Although allergic rhinitis is not considered a serious condition, it can interfere with many important aspects of life. Nasal allergy sufferers often feel tired, miserable, or irritable. Allergic rhinitis can interfere with work or school performance.

People with allergic rhinitis, particularly those with perennial allergic rhinitis, may experience sleep disorders and daytime fatigue. Often they attribute this to allergy medication, but congestion may be the cause of these symptoms. Patients who have severe allergic rhinitis tend to have worse sleep problems, including snoring, than those with mild allergic rhinitis.

Any chronic rhinitis, whether allergic or nonallergic, can cause swelling in the turbinates, which may become persistent (turbinate hypertrophy). The turbinates are tiny shelf-like bony structures that project into the nasal passageways. They help warm, humidify, and clean the air that passes over them. If turbinate hypertrophy develops, it causes persistent nasal congestion and, sometimes, pressure and headache in the middle of the face and forehead. This condition may require surgery.

Other possible complications of allergic rhinitis include:

Symptoms

Symptoms of allergic rhinitis often occur in two phases, early and late.

Early Phase Symptoms. The early phase occurs within minutes of exposure to the allergens and includes:

Late-Phase Symptoms. Symptoms that may develop several hours or later include:

A newer classification system groups allergic rhinitis by how long symptoms last and how severe they are:

Diagnosis

In most cases, a doctor can diagnose allergic rhinitis based on the patient's symptoms. Your doctor will take your medical history and will ask about:

The doctor may examine the inside of the nose with an instrument called a speculum. This is a painless procedure that allows the doctor to check for redness and other signs of inflammation. The doctor will also usually check the eyes, ears, and chest.

Allergy testing may be used to confirm an allergic trigger identified by symptoms. A skin test is a simple method for detecting common allergens. Patients are usually tested for a panel of common allergens. Skin tests are rarely needed to diagnose milder seasonal allergic symptoms before a trial of treatment. Skin tests are not  completely accurate and are not appropriate for children younger than age 3.

The procedure is as follows:

In most situations, before testing occurs patients would have tried to avoid any of their known allergens, as well as tried medications, including nasal corticosteroid sprays. However, patients with more severe symptoms, particularly those with asthma, significant eczema, or nasal polyps, may benefit from earlier skin testing.

Nasal Smear. The doctor may take a nasal smear. The nasal secretion is examined microscopically for factors that might indicate a cause, such as increased numbers of white blood cells, indicating infection, or high counts of eosinophils. High eosinophil counts indicate an allergic condition, but low counts do not rule out allergic rhinitis.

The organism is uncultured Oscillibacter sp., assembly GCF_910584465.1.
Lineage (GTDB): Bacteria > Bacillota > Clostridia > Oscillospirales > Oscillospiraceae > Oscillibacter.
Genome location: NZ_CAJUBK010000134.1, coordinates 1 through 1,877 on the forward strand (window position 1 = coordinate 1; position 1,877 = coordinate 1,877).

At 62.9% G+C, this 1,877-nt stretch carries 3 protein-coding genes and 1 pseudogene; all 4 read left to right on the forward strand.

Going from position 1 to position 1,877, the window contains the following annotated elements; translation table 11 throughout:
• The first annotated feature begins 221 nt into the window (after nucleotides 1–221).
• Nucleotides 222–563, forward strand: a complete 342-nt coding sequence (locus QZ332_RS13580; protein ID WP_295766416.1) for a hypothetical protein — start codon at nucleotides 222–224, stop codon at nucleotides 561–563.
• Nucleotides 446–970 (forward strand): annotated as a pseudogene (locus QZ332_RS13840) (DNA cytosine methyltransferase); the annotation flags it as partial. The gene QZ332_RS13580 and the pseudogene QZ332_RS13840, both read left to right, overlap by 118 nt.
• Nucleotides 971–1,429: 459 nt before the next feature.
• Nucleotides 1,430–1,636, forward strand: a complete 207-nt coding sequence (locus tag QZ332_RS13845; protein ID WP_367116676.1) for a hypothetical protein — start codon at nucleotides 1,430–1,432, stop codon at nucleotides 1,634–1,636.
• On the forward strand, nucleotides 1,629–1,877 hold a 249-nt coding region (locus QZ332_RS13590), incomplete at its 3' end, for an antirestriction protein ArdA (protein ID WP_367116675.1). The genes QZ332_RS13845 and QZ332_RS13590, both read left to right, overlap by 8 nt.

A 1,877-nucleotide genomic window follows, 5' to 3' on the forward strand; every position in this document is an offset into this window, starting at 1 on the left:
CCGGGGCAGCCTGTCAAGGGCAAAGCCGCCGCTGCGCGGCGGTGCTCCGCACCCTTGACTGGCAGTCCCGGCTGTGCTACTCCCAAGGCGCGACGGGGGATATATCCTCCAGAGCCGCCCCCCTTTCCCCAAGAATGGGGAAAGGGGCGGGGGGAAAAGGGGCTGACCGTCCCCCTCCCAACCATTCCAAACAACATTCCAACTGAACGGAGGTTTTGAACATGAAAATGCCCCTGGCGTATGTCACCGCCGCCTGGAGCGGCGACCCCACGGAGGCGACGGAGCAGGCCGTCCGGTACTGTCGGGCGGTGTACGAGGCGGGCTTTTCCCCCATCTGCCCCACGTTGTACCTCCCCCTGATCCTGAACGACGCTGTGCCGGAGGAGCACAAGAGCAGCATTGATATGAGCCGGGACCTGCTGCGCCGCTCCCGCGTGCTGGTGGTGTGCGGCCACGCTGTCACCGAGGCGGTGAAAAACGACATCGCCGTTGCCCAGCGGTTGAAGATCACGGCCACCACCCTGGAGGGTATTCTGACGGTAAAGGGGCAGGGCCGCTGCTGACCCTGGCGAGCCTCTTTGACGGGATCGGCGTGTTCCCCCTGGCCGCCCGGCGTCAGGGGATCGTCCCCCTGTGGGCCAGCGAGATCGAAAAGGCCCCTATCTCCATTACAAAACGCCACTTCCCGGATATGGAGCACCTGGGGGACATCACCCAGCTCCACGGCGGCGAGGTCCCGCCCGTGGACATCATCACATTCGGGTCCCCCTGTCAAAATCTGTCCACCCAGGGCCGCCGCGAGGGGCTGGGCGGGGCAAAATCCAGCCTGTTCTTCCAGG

Tests for IgE. Blood tests for IgE immunoglobulin production may also be performed. Newer enzyme-based assays using IgE antibodies have replaced an older test called RAST (radioallergosorbent test). The tests detect increased levels of allergen-specific IgE in response to particular allergens. Blood tests for IgE may be less accurate than skin tests. They should be performed only on patients who cannot undergo skin testing or when skin test results are uncertain.

In some cases of chronic or unresponsive seasonal rhinitis, a doctor may use endoscopy to examine for any irregularities in the nose structure. Endoscopy uses a tube inserted through the nose that contains a miniature camera to view the passageways.

Rhinitis always precedes and accompanies sinusitis, which is inflammation or infection of the mucosal lining of the sinuses. Acute sinusitis usually clears up on its own. Chronic sinusitis can be more difficult to treat.

Allergic rhinitis also needs to be distinguished from the cold or flu:

Treatment

Patients with allergic rhinitis have many treatment options available to them:

All drug treatments have side effects, some very unpleasant and, in rare cases, serious. Patients may need to try different drugs until they find one that relieves symptoms without producing excessively distressing side effects.

Treating mild allergy attacks usually involves little more than reducing exposure to allergens and using a nasal wash. Medications may also be used. Most medications for mild allergic rhinitis are available without a prescription.

Treatments for mild allergic rhinitis include:

For people who suffer from moderate-to-several seasonal allergies, doctors recommend:

Patients with perennial (year-round) allergic rhinitis or those who have bothersome symptoms that are active during most of the year may require daily medications. This is especially true if patients also have asthma.

Drug treatments for moderate-to-severe allergic rhinitis include

For mild allergic rhinitis, a nasal wash can help remove mucus from the nose. You can purchase a saline solution at a drug store or make one at home (2 cups of warm water, a teaspoon salt, pinch of baking soda). If you prepare your own saline solution, use bottled or boiled water, not plain tap water.

Here is a simple method for administering a nasal wash:

Neti pots have also become popular in recent years for prevention and treatment of allergic rhinitis. Nasal irrigation with a saline solution through a neti pot involves: